Neve 4081 Review by Al Unsworth
Four Channel Mic Pre-Amp with Some Interesting Features from AMS Neve
Every audio engineer knows about Neve and their sonic heritage, with the 1081 mic pre & EQ module being one of their most popular, sought after and finest sounding units around. I have used the 1081 on various recordings over the years and have always been very happy with the results. Recently I was booked to engineer and mix a full album for a rock band with quite a lot of different instruments to capture. I have a couple of mic pre-amps myself but really thought 1081 pre-amps would be worth hiring in. The 4081 from Neve has four channel 1081 mic pre-amps and was my choice for the session.
Neve 4081 Features
Features on the front panel are 4 gain pots, signal indicator, overload indicator, phantom power switch, -20 pad, low Z, mic line, phase reverse and insert, plus selectors and indicators for sample rate and indicators for sync source. Rear features are 4 XLR input and output, ins/line out on 25 pin D-sub, USB 2, RS485 in & out and 4 ID dip switches. The unit I am using is also equipped with the optional digital board which has AES In / Out, FireWire and word clock in & out. Power is supplied by a external PSU. On the top of the lid there are the words Made In England, that’s always pleasing to see.
It takes a few moments to setup. Connect the 4081’s USB to computer, install the driver followed by the remote software, the unit is recognized and all the functions work, simple. Although easy to setup, a potential remote problem exists. A lot of live room tie line’s usually consist of standard audio connection, XLR, jack etc, USB not being one of them. How would you get the control data to the unit? Thankfully the studio we were in had an access hatch so running the cable through was easy, but could be a issue elsewhere. I have seen you can get USB to XLR converters but not tried so don’t know if this would work. Again, potential problems if you are recording digitally using the FireWire, but here we are recording analogue, XLR outputs to patchbay to Pro-tools.
First off, drums. Studio booked for four days so not much time to mess around. Already decided prior to recording what the 4081 will be used on - kick, snare and overheads. Whenever possible I will situate the pre amps in the live room, hopefully in a position where I can see the meters from the control room window. On the 4081 there is a green LED for signal and a red LED for overload. As a bonus though, the 4081 can be controlled remotely via USB 2, which really suits my way of working, saving me having to keep running in & out of the control room to set the gain. The remote software allows you to change the gain and switches, plus there is metering for each channel.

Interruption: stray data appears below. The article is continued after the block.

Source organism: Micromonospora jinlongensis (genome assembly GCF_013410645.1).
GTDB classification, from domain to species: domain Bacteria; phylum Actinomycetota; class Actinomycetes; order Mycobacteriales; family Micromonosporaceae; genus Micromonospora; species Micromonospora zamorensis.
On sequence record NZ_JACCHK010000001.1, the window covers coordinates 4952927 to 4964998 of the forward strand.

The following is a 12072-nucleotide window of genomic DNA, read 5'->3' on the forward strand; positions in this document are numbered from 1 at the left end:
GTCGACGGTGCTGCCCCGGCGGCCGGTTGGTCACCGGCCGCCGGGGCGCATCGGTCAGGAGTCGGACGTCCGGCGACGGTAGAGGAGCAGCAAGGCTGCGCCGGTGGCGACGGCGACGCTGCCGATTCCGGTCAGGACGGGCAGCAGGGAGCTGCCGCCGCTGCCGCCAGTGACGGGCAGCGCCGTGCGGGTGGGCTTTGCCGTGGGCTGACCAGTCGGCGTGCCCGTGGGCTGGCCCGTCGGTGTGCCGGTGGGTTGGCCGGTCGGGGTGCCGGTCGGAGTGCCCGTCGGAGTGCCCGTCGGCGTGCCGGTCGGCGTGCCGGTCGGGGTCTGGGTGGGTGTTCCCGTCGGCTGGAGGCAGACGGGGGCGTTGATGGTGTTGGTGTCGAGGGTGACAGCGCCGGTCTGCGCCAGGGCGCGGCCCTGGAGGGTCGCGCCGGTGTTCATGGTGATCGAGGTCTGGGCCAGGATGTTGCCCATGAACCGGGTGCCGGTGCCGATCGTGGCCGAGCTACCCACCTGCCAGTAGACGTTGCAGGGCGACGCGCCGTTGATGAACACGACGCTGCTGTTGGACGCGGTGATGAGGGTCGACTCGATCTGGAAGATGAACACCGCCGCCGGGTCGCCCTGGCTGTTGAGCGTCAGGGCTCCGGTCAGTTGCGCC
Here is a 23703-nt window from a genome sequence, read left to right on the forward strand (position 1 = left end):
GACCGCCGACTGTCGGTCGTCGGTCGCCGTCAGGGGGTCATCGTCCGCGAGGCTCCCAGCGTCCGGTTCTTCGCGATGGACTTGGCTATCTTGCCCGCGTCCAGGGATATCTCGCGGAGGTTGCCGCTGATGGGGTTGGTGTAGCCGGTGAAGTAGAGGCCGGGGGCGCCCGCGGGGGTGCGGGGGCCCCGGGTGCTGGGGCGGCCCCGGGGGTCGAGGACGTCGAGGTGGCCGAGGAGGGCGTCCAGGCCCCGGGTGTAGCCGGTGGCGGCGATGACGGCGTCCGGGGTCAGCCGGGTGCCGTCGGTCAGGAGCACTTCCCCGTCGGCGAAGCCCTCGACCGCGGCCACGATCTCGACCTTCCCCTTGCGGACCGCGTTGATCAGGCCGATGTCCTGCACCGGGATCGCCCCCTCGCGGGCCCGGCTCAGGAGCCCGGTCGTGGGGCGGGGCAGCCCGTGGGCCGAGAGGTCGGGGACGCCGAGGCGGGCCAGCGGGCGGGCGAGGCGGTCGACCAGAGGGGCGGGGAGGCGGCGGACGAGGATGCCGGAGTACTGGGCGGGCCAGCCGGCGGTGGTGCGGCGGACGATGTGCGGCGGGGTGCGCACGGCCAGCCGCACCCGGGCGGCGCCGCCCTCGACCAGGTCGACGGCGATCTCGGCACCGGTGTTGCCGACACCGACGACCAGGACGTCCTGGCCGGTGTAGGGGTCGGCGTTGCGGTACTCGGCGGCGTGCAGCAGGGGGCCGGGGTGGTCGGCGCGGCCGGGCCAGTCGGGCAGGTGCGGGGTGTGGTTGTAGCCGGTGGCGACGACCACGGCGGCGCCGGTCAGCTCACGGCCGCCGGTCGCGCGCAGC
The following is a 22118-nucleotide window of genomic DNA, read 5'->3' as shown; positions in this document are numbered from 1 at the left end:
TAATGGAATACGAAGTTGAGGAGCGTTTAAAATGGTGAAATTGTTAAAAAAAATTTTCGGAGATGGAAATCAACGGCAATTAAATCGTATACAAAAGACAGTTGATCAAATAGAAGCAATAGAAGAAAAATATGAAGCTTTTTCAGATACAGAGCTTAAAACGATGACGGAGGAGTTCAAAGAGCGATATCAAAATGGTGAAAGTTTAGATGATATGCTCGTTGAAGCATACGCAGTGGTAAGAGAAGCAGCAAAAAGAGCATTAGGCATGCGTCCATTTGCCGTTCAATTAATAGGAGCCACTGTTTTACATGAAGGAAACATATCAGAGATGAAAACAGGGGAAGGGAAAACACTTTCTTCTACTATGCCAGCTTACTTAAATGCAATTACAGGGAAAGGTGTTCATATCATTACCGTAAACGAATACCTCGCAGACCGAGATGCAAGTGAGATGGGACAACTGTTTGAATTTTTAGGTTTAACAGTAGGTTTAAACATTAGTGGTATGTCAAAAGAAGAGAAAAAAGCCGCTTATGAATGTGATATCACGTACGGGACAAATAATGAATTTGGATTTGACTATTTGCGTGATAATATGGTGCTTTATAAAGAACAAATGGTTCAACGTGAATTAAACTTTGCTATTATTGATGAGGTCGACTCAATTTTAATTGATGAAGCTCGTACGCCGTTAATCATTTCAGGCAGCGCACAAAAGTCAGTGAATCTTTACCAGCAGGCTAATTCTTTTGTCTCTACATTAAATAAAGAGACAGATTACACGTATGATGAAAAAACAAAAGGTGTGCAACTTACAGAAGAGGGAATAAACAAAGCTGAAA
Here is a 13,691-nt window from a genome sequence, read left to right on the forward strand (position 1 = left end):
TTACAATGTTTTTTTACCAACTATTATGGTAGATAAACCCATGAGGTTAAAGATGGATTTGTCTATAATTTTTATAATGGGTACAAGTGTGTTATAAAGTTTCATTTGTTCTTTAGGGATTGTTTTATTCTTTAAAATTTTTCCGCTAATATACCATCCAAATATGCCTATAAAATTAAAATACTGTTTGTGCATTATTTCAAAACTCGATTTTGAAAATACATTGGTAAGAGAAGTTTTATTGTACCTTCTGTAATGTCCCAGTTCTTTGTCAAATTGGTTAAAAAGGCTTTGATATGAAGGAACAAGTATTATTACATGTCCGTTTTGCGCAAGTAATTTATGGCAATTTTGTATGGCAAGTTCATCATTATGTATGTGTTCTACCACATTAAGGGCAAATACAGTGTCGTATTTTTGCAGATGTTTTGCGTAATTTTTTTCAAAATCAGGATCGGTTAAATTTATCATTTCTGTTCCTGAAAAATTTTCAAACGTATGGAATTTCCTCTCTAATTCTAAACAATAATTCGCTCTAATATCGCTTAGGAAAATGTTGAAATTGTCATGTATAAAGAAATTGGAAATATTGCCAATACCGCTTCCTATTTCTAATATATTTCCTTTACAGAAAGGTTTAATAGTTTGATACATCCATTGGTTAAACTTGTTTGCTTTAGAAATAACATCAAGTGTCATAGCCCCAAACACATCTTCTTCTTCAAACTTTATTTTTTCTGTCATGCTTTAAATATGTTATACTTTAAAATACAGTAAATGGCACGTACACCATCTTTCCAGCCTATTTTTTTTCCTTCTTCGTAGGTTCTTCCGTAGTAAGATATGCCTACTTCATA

Microphones are setup around the kit and connected to pre-amps, standard Shure SM57 on the snare, AKG D112 on kick and a pair of AKG 414s for overheads. Time for the drummers entrance, make sure he is comfortable and no microphones or stands obscuring his playing, check for squeaky pedals, rattles etc. We are good to go. Just get drummer to play full kit, get him and the drums warmed up, while I set up levels and re-position mics. Setting up the 4081 from the control room is really easy. The gain structure increments in 5dB steps, line from 0 to +20, Mic +20dB right up to +70dB. In line, the phantom power, -20 pad and Low Z are not switchable (why would they be). Mic positions and gains are set, -20 pad in on snare, phantom on the overheads.
We are ready for some takes (I have also set up rest of band to play along for guide tracks). The kit is sounding pretty good, now for the test, drummer comes in to control room to hear-back takes, no complaints on the sound of the kit and seems rather happy with it all. I have a play through and solo, bass drum is sounding good, has a nice thickness to it and good detail, snare, really nice, capturing the attack of the transients but not too harsh, overheads also sounding good, even when the dynamics are increased the sound doesn’t become too harsh.
Over the four days of drum tracking the setup stayed basically the same mic-wise, though some drums were changed for different tracks and gains were altered. The 4081 performed very well, no issues, being able to adjust the gain sat in my chair was lazy but convenient. The recall of the unit worked, handy when going back to another track and needing to drop in a replacement drum fill or going for a fresh take.